Zheng Mingfang, Petitioner and Activist, Taken into Police Custody

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Zheng Mingfang, Petitioner and Activist, Taken into Police Custody

(Chinese Human Rights Defenders, October 21, 2007) – Zheng Mingfang (郑明芳), petitioner turned activist from Ji County, Tianjin, was taken away by the Ji County Public Security Bureau (PSB) on the evening of October 19. Ms. Zheng is now detained at the PSB Detention Center, but her family has not received any formal detention order.

Zheng was reportedly sleeping when policemen from the local PSB asked Zheng‘s husband to step out to have a “talk.” When he returned, Zheng had disappeared from their residence. The next day, with help from friends, the husband was able to locate Zheng – she had been taken into custody by local police.

Before Zheng‘s detention, she had reported to Citizen’s Rights and Livelihood Watch about the psychiatric detention of another petitioner from Tianjin, Li Shuchun ( <!–
D([“mb”,”u003cspan styleu003d”font-family:SimSun” langu003d”ZH-CN”u003e李树春u003c/spanu003e). u003cspanu003e&nbsp;u003c/spanu003eu003c/pu003ennnnu003cpu003eZheng turned from a petitioner for her own rights to a humannrights activist defending othersu0026#39; rights after she suffered harassment andnabuses because of her efforts to seek social justice.u003cspanu003e&nbsp; u003c/spanu003eLocal authorities became jealous of thencomputer business she started in 1988 and repeatedly demanded illegal u0026quot;feesu0026quot;nfrom her. In 2004, having petitioned in Beijing,nshe joined Ye Guozhu, the Olympics prisoner, in requesting permission tonorganize the u0026quot;Tiananmen 9.18 Ten-Thousand-People March.u0026quot; The request was deniednand she was imprisoned for two years for u0026quot;illegally operatingu0026quot; her business. u003cspanu003e&nbsp;u003c/spanu003eHer shop was demolished and parts of fortyncomputers were confiscated by the authorities. While in prison, Zheng was allegedlynmistreated and tortured. She was released in September 2006 and has continuednher petitioning and human rights defending activities, for which she has beennbeaten and closely monitored by the government.u003cspanu003e&nbsp;&nbsp; u003c/spanu003eu003c/pu003ennnnu003cpu003eu003cbu003eu003cspan styleu003d”font-size:9pt;font-family:SimSun;color:rgb(51, 153, 102)”u003e______________________________u003cWBRu003e______________u003c/spanu003eu003c/bu003eu003c/pu003ennu003cpu003eu003cbu003eu003cspan styleu003d”font-size:10pt;color:rgb(51, 153, 102)”u003eChinese Human Rights Defenders (CHRD) isna non-political, non-government network of grassroots and internationalnactivists promoting human rights protection and empowering grassroots activism innu003c/spanu003eu003c/bu003eu003cbu003eu003cspan styleu003d”font-size:10pt;color:rgb(51, 153, 102)”u003eChinau003c/spanu003eu003c/bu003eu003cbu003eu003cspan styleu003d”font-size:10pt;color:rgb(51, 153, 102)”u003e.nu003cspanu003e&nbsp;u003c/spanu003eCHRDu0026#39;s objective is to build NGOncapacities, monitor rights development, and assist victims of abuse.u003cspanu003e&nbsp;&nbsp; u003c/spanu003eCHRD advocates non-violent and rule of lawnapproaches.&nbsp; CHRD conducts investigation and research, provides information,norganizes training, supports a program of small grants, and offers legalnassistance.u003c/spanu003eu003c/bu003eu003c/pu003ennnnu003cbu003eu003cspan styleu003d”font-size:9pt;color:blue”u003eTo unsubscribe, please u0026quot;Replyu0026quot; to this mailnwith u0026quot;unsubscribeu0026quot; in the u0026quot;Subjectu0026quot; line.”,1]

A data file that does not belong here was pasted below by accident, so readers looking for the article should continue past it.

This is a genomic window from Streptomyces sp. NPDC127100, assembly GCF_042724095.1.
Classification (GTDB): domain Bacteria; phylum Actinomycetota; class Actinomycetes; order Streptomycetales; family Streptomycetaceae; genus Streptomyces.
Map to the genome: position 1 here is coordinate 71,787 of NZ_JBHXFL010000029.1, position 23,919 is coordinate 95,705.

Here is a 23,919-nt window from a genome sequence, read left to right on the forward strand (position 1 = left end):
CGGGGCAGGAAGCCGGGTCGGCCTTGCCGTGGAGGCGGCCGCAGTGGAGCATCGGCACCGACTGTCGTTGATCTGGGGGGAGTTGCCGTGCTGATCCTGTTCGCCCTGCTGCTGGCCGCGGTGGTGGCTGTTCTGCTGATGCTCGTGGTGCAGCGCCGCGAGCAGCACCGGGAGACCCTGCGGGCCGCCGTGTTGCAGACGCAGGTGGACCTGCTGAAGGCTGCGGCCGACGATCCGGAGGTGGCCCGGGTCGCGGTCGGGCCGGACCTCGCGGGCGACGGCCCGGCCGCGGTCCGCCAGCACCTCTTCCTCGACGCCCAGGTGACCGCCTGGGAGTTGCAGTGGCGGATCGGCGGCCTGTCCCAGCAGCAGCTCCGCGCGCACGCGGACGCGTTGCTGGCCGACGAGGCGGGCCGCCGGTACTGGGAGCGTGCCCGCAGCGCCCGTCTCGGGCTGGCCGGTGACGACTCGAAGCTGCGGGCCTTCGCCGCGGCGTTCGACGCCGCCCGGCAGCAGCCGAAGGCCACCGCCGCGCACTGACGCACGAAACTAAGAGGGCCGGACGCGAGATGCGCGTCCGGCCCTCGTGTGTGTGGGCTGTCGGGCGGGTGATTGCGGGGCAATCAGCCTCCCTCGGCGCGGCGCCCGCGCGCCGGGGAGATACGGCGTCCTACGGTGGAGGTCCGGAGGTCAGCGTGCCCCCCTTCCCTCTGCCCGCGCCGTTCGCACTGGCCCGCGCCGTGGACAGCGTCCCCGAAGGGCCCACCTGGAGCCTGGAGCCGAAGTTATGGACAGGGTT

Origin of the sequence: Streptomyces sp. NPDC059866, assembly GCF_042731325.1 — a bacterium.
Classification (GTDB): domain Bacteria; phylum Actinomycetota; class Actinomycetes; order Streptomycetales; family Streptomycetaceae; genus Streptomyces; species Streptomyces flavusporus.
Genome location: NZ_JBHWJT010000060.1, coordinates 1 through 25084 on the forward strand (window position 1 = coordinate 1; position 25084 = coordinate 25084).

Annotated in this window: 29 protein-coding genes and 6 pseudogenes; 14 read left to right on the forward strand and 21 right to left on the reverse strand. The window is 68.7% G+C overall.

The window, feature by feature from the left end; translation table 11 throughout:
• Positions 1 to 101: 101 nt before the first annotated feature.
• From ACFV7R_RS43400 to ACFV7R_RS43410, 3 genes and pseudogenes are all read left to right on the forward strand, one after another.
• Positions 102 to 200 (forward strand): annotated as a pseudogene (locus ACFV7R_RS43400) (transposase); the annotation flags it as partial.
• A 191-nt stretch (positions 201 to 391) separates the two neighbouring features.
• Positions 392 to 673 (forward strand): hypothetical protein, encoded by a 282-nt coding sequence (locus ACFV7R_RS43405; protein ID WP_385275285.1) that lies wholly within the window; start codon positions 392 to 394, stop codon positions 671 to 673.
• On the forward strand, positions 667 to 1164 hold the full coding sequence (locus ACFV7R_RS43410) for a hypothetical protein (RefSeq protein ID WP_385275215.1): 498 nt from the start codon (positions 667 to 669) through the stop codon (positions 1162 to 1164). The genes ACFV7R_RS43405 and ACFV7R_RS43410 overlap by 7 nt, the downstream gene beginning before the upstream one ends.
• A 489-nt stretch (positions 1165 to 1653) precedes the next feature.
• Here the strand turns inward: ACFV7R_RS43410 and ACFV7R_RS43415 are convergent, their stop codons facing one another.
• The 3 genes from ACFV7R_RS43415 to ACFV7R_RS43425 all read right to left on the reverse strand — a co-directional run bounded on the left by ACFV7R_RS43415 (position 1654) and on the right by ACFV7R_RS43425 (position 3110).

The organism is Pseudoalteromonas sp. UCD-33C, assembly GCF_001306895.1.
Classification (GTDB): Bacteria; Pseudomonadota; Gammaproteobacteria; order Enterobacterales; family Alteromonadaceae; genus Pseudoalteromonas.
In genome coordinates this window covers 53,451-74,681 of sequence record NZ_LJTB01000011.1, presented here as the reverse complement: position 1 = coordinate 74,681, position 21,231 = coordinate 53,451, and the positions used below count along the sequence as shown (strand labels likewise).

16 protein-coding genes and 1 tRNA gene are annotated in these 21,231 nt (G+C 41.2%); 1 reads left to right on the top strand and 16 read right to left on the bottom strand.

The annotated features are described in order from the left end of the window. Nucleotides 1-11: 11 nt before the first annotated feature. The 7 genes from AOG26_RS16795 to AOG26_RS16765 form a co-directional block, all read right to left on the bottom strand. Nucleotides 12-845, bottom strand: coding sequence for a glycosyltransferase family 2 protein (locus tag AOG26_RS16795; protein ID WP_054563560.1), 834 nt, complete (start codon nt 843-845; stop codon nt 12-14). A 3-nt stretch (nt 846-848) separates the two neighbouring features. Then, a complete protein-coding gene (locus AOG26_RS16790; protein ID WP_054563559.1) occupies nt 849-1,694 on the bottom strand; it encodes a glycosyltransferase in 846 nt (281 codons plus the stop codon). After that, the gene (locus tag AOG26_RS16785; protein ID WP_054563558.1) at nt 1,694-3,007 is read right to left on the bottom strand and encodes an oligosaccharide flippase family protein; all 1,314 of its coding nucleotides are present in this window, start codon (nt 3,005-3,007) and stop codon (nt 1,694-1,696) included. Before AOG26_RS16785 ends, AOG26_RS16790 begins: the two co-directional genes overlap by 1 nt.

);

//–> 李树春).

Zheng turned from a petitioner for her own rights to a human rights activist defending others’ rights after she suffered harassment and abuses because of her efforts to seek social justice. Local authorities became jealous of the computer business she started in 1988 and repeatedly demanded illegal “fees” from her. In 2004, having petitioned in Beijing, she joined Ye Guozhu, the Olympics prisoner, in requesting permission to organize the “Tiananmen 9.18 Ten-Thousand-People March.” The request was denied and she was imprisoned for two years for “illegally operating” her business. Her shop was demolished and parts of forty computers were confiscated by the authorities. While in prison, Zheng was allegedly mistreated and tortured. She was released in September 2006 and has continued her petitioning and human rights defending activities, for which she has been beaten and closely monitored by the government.

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